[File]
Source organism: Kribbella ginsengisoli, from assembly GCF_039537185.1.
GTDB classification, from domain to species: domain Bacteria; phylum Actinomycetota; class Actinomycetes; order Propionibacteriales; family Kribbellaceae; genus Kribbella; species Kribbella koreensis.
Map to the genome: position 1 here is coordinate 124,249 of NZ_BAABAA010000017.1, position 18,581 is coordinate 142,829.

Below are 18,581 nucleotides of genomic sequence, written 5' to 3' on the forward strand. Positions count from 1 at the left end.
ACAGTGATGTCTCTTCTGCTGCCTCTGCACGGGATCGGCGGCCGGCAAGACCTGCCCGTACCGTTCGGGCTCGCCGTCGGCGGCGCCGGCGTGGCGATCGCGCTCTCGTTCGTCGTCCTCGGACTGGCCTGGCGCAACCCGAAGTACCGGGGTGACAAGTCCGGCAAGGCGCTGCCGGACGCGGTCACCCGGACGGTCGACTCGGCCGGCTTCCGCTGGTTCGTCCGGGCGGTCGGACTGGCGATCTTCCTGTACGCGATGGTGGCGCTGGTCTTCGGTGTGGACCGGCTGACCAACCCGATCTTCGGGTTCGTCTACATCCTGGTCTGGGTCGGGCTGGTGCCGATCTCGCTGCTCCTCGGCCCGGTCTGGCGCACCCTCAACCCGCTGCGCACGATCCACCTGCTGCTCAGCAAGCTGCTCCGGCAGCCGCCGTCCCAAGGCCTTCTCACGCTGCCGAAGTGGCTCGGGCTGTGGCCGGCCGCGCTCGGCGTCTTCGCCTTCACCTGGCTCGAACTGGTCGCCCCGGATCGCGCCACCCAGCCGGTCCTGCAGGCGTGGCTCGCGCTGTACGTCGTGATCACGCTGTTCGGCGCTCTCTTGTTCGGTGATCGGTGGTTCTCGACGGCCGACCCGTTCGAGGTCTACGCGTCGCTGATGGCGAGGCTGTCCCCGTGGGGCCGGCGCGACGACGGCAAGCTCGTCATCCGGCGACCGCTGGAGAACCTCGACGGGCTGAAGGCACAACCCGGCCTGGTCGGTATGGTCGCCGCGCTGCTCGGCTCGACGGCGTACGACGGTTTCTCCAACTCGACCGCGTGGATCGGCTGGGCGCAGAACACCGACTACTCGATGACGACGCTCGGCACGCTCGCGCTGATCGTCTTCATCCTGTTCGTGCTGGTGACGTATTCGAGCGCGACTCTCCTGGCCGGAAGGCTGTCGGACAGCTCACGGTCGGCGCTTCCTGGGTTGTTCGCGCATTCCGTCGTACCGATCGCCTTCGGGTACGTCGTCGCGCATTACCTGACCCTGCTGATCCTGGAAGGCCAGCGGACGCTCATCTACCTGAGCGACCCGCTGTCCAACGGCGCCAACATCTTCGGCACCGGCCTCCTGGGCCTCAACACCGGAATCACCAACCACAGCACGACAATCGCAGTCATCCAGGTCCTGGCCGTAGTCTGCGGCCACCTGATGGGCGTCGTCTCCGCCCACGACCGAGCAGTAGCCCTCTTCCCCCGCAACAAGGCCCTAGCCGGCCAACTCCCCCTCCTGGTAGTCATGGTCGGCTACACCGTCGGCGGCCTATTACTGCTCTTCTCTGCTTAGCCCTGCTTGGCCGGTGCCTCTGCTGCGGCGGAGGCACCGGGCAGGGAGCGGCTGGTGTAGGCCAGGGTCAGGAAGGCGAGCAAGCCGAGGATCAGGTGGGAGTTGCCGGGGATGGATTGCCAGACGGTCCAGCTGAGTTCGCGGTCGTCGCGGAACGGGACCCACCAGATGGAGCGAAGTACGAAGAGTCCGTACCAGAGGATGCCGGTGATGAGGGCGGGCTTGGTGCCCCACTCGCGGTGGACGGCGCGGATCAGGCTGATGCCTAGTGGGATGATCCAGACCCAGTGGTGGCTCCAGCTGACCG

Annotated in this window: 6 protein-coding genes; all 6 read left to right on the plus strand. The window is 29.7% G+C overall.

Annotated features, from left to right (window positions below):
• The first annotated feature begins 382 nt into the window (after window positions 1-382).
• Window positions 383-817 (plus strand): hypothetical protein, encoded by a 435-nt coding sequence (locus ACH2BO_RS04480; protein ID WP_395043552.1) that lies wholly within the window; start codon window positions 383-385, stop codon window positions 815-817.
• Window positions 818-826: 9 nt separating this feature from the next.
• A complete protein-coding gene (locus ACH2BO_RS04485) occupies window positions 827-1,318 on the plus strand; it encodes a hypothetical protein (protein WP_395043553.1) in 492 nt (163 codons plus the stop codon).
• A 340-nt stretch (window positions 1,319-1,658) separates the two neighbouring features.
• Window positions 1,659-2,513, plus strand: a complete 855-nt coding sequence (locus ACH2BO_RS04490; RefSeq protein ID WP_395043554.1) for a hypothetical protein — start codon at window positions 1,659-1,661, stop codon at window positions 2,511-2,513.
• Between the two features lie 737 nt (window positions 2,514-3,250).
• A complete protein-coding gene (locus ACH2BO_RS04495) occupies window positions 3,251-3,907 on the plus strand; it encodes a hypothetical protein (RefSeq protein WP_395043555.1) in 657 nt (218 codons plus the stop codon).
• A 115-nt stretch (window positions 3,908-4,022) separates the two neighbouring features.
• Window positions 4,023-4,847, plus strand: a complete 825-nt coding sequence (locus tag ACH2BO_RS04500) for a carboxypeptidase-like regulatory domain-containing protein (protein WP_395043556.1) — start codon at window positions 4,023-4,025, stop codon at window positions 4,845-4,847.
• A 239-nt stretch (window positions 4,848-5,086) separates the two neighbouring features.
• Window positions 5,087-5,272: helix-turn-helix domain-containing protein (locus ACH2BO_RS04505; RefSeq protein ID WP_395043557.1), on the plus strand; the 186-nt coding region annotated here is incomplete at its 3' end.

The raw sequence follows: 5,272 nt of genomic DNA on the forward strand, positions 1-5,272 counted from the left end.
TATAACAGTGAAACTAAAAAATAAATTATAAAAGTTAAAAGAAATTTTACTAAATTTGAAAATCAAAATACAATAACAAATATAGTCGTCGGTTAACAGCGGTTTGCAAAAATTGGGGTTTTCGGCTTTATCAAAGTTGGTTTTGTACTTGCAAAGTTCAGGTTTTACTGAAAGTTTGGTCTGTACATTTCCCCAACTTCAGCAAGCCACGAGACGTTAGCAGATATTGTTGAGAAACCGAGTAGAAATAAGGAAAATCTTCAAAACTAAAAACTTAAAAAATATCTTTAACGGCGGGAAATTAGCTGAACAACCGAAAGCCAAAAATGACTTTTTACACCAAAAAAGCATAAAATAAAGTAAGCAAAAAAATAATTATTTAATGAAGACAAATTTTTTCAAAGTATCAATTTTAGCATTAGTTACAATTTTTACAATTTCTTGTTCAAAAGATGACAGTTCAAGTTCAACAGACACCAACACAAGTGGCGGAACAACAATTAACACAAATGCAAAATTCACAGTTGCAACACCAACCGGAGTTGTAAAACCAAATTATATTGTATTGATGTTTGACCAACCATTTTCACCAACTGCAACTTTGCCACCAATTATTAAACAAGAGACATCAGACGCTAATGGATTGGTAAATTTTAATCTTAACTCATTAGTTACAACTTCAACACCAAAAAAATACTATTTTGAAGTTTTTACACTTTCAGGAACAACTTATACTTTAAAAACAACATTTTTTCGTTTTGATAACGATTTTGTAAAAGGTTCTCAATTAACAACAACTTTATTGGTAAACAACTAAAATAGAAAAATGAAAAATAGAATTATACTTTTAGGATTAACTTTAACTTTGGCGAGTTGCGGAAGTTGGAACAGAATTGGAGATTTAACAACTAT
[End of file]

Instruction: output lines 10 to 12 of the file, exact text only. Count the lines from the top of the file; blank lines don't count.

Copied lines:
• Window positions 818-826: 9 nt separating this feature from the next.
• A complete protein-coding gene (locus ACH2BO_RS04485) occupies window positions 827-1,318 on the plus strand; it encodes a hypothetical protein (protein WP_395043553.1) in 492 nt (163 codons plus the stop codon).
• A 340-nt stretch (window positions 1,319-1,658) separates the two neighbouring features.